Holey Moly!

Look: 7 weird things scientists have found in sinkholes

Beware the (seemingly) bottomless pit!

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Off the coast of Belize is a gaping abyss called the Great Blue Hole.

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It’s a massive underwater sinkhole, created naturally by caved-in bedrock. Pits like this one are found across the world, from the Great Barrier Reef to the Great Lakes.

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But what’s in them? Not all sinkholes have been thoroughly explored, but in the ones that have, researchers have found some strange surprises.

Sometimes they even give us clues to what life was like thousands of years ago.

Here are 7 surprising things uncovered from sinkholes:

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7. An Ancient Volcano

Volcanologists in New Zealand peered down at a 60,000-year-old volcano that appeared when a sinkhole opened up in the ground near the city of Rotorua in 2018.

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The dormant volcano was covered in ash and sediment.

6. Human remains

A skeleton discovered in the submerged Chan Hol cave near Tulum, Mexico, was estimated to be nearly 13,000 years old, giving further evidence to the idea that humans arrived in North American earlier than first assumed.

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The remains likely belonged to a young man and represent the third human specimen to be uncovered in the sunken caves.

5. Microbe Communities

In Lake Huron, a giant pit called the Middle Island Sinkhole houses thriving communities of bacteria and microbes.

Phil Hartmeyer, NOAA Thunder Bay National Marine Sanctuary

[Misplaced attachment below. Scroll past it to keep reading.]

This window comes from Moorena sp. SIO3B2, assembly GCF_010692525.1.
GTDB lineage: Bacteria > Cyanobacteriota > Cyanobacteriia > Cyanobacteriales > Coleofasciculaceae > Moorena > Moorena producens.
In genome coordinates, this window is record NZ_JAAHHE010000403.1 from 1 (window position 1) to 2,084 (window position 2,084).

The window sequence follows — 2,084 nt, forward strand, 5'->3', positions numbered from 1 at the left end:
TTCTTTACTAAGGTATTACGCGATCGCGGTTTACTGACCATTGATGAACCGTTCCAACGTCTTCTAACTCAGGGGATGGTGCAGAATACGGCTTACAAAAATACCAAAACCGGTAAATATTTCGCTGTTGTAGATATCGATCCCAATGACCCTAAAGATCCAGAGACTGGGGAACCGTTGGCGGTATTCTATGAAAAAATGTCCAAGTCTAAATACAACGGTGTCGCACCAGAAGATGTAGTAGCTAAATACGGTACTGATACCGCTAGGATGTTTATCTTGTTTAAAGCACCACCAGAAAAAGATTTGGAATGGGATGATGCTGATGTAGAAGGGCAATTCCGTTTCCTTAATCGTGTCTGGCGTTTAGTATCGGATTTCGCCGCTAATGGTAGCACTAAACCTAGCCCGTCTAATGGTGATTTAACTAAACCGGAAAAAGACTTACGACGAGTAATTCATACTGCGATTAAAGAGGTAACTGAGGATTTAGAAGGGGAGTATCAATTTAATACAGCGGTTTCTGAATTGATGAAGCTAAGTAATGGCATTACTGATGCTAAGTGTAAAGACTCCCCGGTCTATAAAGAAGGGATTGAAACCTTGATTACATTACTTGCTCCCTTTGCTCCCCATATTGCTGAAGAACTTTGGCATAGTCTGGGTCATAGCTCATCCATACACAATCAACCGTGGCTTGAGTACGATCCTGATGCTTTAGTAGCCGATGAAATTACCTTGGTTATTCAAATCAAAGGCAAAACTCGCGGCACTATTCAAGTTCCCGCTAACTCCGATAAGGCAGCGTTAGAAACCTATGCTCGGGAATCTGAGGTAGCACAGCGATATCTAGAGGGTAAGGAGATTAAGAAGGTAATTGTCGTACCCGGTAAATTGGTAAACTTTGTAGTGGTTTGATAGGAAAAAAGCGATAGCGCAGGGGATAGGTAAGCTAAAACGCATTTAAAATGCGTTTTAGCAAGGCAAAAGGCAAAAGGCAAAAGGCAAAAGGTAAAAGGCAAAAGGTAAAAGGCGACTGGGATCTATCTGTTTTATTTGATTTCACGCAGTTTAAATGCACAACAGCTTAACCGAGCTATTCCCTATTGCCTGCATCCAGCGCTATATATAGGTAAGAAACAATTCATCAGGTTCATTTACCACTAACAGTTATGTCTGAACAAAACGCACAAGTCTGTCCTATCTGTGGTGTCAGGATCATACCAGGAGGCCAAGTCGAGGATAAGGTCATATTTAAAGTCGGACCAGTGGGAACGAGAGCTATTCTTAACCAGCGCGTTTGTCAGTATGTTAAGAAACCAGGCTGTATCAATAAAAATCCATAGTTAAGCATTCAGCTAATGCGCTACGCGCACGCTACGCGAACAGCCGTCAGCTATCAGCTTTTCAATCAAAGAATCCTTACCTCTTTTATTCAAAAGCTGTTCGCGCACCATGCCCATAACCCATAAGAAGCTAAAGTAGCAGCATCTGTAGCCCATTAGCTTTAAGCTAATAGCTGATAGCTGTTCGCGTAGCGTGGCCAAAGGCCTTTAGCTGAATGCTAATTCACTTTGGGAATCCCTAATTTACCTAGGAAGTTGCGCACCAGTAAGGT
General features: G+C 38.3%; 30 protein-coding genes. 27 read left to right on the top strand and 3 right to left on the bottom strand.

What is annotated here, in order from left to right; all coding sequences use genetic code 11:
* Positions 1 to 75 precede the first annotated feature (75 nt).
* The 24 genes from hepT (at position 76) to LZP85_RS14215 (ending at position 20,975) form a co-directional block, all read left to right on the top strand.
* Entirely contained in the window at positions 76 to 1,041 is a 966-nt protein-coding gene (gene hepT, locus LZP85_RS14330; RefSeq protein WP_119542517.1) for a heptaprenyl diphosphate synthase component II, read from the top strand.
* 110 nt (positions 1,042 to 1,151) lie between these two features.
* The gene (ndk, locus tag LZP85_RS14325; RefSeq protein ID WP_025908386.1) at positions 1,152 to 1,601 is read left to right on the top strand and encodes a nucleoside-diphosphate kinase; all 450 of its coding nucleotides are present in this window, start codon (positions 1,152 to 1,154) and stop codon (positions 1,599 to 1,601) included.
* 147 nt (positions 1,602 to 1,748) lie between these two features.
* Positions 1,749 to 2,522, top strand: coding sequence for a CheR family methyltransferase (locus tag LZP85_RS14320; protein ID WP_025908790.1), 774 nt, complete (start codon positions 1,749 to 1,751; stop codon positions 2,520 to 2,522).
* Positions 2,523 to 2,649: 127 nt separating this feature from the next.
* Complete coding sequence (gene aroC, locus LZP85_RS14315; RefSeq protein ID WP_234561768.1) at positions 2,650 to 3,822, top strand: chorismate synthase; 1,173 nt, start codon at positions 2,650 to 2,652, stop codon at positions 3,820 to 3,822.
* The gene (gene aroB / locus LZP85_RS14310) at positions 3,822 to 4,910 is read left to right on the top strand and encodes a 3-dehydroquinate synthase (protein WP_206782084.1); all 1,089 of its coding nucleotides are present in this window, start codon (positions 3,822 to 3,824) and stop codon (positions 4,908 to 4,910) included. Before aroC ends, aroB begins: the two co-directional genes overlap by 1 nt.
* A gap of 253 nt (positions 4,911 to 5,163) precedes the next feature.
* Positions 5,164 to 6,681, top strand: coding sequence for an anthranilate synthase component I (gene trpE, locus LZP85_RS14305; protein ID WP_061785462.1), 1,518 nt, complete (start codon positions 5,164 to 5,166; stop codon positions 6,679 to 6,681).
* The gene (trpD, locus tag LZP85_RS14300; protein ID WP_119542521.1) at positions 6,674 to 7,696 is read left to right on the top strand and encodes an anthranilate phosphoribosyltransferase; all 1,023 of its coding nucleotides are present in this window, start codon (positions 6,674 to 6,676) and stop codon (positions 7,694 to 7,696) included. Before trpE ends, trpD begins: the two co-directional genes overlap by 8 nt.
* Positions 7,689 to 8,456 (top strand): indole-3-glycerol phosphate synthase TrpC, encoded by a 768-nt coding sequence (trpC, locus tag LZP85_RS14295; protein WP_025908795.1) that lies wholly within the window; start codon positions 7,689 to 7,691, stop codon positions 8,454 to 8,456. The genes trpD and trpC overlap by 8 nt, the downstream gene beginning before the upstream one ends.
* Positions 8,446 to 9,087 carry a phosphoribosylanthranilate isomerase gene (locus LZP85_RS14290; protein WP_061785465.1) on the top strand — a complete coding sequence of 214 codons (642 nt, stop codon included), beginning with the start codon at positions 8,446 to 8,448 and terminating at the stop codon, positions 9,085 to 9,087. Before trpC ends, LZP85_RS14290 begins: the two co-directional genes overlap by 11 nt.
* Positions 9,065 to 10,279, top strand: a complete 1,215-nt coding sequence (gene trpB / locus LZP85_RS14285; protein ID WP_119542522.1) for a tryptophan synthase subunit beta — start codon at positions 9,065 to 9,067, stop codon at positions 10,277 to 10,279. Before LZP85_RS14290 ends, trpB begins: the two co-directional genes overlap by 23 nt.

Phil Hartmeyer, NOAA Thunder Bay National Marine Sanctuary

They live in low-oxygen, high-sulfur conditions about 80 feet below the water’s surface — which researchers say is a comparable environment to the ones single-celled organisms inhabited billions of years ago.

4. Fossilized Animals

Tortoises, crocodiles, lizards, snakes, bats, and at least 25 species of birds were uncovered from a blue hole called Sawmill Sink in the Bahamas. Researchers described their findings in a 2007 report in the journal Proceedings of the National Academy of Sciences.

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The fossils date back from 1,000 to 4,200 years old. Researchers say they can help us piece together what life may have been like when humans first arrived in the region.

3. Stalactites

These massive formations grow from mineral and sediment deposits over thousands of years.

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A research team from Germany analyzed this stalactite sample from the Great Blue Hole for a 2017 paper in the Journal of Sedimentary Research. It was originally gathered in 1970 by famed explorer Jacques Cousteau.Daniel Parwareschnia

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By analyzing its core, they found that climate conditions in the cave were surprisingly dry in the time before it flooded during the Ice Age.

2. Conch tracks

When researchers probed the bottom of the Great Blue Hole in 2018, they saw prints from dead conches — sea snails — that had fallen into the pit.

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The bottom of the hole has no oxygen, so the struggling creatures would attempt to crawl back to the top, only to lose their footing and asphyxiate.

Poor sea snails.

1. Trash

Yep, litter has also been found at the bottom of the Great Blue Hole.

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Billionaire and Virgin Galactic founder Richard Branson made a trip to the massive pit in 2019, noting that his team had spotted plastic bottles at the bottom.

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If that’s not enough of a reason to make sure your trash gets properly disposed of, then perhaps nothing will be.

Read more stories about science here.

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